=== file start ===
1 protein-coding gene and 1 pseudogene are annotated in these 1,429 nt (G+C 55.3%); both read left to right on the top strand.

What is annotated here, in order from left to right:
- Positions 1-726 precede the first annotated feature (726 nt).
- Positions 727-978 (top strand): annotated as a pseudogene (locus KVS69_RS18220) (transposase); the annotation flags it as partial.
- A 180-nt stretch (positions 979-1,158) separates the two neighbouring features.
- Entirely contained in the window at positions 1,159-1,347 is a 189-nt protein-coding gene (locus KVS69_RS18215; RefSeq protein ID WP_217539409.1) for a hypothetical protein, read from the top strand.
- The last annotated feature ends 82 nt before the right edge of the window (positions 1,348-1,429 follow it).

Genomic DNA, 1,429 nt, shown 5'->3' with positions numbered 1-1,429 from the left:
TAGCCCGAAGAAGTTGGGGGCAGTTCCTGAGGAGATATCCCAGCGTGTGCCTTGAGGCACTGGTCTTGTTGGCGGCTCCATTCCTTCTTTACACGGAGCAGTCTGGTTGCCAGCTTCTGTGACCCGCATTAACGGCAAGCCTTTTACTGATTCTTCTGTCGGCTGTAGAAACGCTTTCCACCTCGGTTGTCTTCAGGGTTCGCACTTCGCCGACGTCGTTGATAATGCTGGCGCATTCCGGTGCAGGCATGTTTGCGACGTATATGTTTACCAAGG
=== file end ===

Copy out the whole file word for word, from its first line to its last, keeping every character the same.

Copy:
1 protein-coding gene and 1 pseudogene are annotated in these 1,429 nt (G+C 55.3%); both read left to right on the top strand.

What is annotated here, in order from left to right:
- Positions 1-726 precede the first annotated feature (726 nt).
- Positions 727-978 (top strand): annotated as a pseudogene (locus KVS69_RS18220) (transposase); the annotation flags it as partial.
- A 180-nt stretch (positions 979-1,158) separates the two neighbouring features.
- Entirely contained in the window at positions 1,159-1,347 is a 189-nt protein-coding gene (locus KVS69_RS18215; RefSeq protein ID WP_217539409.1) for a hypothetical protein, read from the top strand.
- The last annotated feature ends 82 nt before the right edge of the window (positions 1,348-1,429 follow it).

Genomic DNA, 1,429 nt, shown 5'->3' with positions numbered 1-1,429 from the left:
TAGCCCGAAGAAGTTGGGGGCAGTTCCTGAGGAGATATCCCAGCGTGTGCCTTGAGGCACTGGTCTTGTTGGCGGCTCCATTCCTTCTTTACACGGAGCAGTCTGGTTGCCAGCTTCTGTGACCCGCATTAACGGCAAGCCTTTTACTGATTCTTCTGTCGGCTGTAGAAACGCTTTCCACCTCGGTTGTCTTCAGGGTTCGCACTTCGCCGACGTCGTTGATAATGCTGGCGCATTCCGGTGCAGGCATGTTTGCGACGTATATGTTTACCAAGG